Confusing Hearing Loop Terminology Explained

Jun 21, 2016

Confusing Hearing Loop Terminology Explained

Have you ever wondered why hearing loops and their components seem to have some many different names? Allow me to proffer an explanation…

I’m frequently, and understandably, asked why hearing loops are referred to by so many different names (even on our own website), what the correct terminology is and why different companies use confusing descriptions.

The fact that the technology terminology has evolved over time hasn’t helped with this, as different people call it different things.

The engineers who design and install the systems have historically called them ‘Induction Loops’, particularly doctrinaire individuals call them ‘A.F.I.L.S.’ (Audio Frequency Induction Loop Systems) to differentiate them from the technology used to recognise cars at automatic gates and traffic lights.

The hearing aid, cochlear implant and loop-receiver users who make use of the installed system, but have little understanding of what the technical descriptions previously mentioned actually mean, have historically referred to them as ‘T-Loops’ or ‘Tele-Loops’ as an individual is required to activate the T (telephone) setting on their aid to use them.

Over the last 10 years of so, aid wearers have also coined the term ‘Hearing Loop’, which is descriptive, easy to remember, has been adopted by most people - and we like it too.

‘Hearing Loop’ is now used by technology advocates, charities and even the IHLMA (International Hearing Loop Manufacturers Association), so I firmly believe it is here to stay.

Confusing eh. But wait, it gets worse!

One of the main hearing loop system components is effectively an ‘amplifier’, but to use that term lumps them in with all the voltage drive amps designed to be used with speakers (and don’t work with Loops).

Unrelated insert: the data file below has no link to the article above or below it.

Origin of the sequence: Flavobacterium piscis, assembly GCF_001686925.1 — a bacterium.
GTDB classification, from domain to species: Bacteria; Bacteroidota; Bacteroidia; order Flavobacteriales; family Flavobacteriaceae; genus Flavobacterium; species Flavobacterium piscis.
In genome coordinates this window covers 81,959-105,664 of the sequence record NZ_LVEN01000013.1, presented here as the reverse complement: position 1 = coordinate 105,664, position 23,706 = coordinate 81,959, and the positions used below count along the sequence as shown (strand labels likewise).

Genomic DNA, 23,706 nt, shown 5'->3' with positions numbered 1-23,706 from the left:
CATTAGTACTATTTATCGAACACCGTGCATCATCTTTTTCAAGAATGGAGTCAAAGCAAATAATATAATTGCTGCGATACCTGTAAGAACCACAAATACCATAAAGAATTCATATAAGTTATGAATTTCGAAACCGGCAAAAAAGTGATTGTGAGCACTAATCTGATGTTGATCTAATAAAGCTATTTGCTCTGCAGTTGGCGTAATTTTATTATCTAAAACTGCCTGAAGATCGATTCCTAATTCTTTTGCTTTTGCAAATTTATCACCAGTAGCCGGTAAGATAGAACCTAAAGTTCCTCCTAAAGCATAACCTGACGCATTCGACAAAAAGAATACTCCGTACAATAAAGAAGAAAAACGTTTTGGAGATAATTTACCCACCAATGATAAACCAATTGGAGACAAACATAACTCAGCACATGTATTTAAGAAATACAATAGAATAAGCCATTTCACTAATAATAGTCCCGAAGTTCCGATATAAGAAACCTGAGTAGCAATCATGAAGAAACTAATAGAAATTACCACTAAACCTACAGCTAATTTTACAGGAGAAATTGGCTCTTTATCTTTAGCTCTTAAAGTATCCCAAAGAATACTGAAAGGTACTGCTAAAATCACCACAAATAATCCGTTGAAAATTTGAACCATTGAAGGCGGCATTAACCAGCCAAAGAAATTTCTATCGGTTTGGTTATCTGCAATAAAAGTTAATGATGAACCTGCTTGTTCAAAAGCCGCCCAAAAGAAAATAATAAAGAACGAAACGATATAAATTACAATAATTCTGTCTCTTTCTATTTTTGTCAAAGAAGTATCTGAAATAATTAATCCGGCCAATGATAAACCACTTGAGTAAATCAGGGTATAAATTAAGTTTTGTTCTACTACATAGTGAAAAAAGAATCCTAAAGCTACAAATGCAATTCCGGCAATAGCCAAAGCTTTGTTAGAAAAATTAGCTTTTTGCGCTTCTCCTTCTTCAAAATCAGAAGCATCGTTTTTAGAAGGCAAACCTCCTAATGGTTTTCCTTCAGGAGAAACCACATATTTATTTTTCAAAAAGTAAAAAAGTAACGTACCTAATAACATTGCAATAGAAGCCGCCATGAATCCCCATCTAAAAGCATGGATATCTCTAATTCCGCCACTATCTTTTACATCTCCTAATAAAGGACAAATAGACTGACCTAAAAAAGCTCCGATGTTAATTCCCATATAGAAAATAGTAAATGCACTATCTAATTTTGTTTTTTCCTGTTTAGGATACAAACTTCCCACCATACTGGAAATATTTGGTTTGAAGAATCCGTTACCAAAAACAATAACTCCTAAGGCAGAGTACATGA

Ampetronic’s amplifiers are specifically designed to constantly drive current into an inductive loop of copper, so we have dubbed them ‘drivers’ as a differentiator.

So, whilst we could call them ‘Constant Current Audio Frequency Induction Loop System Amplifiers’ if we wanted to be really factual, which may appeal to some people, we believe that ‘Hearing Loop Drivers’ is far catchier and easier to remember for the majority of us.

So why not just change all the content on the Ampetronic to reflect this?

Well, there is a mix of terminology on the website for a very good reason. Not everyone uses the terms ‘Hearing Loop’ and ‘Driver’ yet, so it’s necessary for S.E.O. (search engine optimisation) i.e. it has to be there so we come up in the countless combinations of phrased that are entered into search engines.

I hope that helps, please leave a comment below is you’ve heard other terminology or would like to add to the conversation.

Alistair Knight
Ampetronic Marketing Manager

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